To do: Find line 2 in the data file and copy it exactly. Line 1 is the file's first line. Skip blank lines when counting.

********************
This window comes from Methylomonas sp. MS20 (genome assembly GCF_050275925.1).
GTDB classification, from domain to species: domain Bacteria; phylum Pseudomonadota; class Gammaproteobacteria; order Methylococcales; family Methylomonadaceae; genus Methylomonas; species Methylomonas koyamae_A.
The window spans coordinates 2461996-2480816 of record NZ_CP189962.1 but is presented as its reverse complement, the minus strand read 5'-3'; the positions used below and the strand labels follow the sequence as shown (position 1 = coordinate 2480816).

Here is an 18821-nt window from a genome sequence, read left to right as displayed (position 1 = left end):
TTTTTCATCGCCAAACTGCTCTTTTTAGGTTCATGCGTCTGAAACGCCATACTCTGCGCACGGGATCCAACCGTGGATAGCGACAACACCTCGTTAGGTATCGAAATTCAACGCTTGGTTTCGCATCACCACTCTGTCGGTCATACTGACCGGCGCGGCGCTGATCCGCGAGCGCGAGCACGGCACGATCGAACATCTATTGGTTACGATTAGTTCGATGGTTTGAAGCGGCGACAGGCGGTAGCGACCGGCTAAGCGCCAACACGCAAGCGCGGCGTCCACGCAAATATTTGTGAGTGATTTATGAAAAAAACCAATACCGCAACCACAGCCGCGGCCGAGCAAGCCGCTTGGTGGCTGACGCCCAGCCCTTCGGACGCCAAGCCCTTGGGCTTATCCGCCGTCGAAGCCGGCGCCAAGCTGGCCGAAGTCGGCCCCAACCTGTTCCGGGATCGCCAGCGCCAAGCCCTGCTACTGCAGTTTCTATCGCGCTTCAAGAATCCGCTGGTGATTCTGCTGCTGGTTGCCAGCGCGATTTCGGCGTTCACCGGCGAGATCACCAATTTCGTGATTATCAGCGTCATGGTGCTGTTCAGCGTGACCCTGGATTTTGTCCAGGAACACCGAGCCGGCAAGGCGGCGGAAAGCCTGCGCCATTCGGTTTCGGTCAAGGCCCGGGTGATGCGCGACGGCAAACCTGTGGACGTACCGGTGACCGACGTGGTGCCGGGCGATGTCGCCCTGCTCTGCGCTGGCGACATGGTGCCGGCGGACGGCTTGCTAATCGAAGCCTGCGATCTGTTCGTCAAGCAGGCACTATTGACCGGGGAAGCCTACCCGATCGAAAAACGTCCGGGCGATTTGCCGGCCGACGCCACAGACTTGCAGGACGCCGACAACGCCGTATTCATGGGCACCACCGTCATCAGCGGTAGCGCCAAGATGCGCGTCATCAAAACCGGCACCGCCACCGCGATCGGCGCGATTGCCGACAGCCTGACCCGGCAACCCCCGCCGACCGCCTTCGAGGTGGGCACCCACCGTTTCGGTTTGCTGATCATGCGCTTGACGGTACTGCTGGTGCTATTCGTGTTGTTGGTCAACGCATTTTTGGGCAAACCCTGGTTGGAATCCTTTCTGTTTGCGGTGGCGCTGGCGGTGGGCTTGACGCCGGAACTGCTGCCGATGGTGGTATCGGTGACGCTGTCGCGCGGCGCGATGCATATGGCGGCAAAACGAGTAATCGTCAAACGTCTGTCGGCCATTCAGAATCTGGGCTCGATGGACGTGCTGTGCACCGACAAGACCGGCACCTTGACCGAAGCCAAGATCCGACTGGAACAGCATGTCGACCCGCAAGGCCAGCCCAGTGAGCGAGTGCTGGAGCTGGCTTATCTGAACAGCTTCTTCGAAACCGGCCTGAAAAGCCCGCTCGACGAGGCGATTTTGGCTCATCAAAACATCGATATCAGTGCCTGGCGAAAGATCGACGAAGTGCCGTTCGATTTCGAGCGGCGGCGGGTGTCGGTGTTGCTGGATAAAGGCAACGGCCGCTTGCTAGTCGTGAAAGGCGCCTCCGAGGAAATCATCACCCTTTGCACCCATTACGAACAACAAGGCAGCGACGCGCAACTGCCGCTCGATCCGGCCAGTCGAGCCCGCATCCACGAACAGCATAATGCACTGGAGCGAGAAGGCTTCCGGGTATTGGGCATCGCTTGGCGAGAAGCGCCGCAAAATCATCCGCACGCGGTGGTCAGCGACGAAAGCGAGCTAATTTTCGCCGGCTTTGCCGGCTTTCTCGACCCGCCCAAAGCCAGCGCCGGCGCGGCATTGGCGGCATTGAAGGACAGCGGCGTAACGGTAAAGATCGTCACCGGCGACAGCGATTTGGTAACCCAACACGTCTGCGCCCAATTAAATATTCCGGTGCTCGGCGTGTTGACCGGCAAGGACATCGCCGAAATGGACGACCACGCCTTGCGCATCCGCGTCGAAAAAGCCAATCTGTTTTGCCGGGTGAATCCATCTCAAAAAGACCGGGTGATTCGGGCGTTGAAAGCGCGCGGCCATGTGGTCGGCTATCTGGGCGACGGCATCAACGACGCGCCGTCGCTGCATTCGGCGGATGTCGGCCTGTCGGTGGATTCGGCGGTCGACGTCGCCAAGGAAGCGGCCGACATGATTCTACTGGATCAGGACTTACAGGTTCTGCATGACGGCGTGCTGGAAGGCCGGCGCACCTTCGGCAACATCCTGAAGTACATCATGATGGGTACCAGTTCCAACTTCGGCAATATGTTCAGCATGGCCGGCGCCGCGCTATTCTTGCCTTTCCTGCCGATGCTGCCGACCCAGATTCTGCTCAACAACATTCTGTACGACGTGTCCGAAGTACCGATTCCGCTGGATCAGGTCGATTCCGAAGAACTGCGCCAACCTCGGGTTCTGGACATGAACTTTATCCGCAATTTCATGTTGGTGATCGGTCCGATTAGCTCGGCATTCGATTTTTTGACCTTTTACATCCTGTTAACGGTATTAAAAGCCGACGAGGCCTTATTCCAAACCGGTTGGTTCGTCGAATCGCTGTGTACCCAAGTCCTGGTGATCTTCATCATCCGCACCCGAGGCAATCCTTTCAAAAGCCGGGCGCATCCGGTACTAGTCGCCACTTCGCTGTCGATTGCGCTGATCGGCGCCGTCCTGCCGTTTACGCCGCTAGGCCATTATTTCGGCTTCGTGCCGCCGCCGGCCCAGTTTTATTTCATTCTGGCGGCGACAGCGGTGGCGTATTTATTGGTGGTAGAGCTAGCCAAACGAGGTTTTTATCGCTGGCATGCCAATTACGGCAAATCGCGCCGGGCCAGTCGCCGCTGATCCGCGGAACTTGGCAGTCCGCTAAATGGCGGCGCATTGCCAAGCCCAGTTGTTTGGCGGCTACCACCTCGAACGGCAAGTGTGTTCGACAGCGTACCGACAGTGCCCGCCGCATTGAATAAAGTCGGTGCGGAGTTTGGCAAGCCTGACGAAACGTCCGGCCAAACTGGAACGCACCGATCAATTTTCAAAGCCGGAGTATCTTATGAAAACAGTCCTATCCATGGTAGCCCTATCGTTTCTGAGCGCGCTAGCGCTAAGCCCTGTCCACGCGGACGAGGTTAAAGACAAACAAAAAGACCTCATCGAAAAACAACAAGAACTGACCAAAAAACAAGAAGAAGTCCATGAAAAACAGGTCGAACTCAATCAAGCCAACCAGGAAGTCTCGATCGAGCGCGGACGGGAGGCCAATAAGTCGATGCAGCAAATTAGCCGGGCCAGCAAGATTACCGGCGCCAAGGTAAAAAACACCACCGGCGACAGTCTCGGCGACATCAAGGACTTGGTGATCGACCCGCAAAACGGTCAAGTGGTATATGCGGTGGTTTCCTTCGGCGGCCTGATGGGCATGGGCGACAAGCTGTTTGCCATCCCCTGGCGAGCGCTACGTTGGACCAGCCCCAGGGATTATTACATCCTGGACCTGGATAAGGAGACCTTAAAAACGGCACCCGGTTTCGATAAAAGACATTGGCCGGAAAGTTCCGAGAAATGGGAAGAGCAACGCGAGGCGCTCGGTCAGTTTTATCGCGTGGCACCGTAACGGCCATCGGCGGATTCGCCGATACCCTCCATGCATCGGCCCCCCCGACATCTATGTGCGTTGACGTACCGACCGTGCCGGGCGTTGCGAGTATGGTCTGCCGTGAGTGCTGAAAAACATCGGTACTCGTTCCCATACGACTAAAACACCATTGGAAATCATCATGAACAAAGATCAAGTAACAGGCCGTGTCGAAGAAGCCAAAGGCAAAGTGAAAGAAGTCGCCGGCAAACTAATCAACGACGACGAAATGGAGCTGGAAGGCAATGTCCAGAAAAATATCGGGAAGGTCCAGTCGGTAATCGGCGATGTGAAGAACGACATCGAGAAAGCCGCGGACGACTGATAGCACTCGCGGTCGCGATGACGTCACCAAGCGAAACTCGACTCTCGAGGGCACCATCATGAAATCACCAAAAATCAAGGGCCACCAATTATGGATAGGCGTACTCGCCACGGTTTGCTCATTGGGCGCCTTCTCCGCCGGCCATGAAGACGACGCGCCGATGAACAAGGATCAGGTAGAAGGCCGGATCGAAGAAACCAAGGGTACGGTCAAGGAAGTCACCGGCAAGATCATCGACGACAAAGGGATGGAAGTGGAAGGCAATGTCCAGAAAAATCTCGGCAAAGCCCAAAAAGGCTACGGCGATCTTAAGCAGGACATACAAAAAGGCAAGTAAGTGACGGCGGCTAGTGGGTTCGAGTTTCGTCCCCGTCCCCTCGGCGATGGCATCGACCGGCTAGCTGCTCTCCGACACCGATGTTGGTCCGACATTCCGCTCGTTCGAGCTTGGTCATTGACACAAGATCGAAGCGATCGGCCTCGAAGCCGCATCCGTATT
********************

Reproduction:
GTDB classification, from domain to species: domain Bacteria; phylum Pseudomonadota; class Gammaproteobacteria; order Methylococcales; family Methylomonadaceae; genus Methylomonas; species Methylomonas koyamae_A.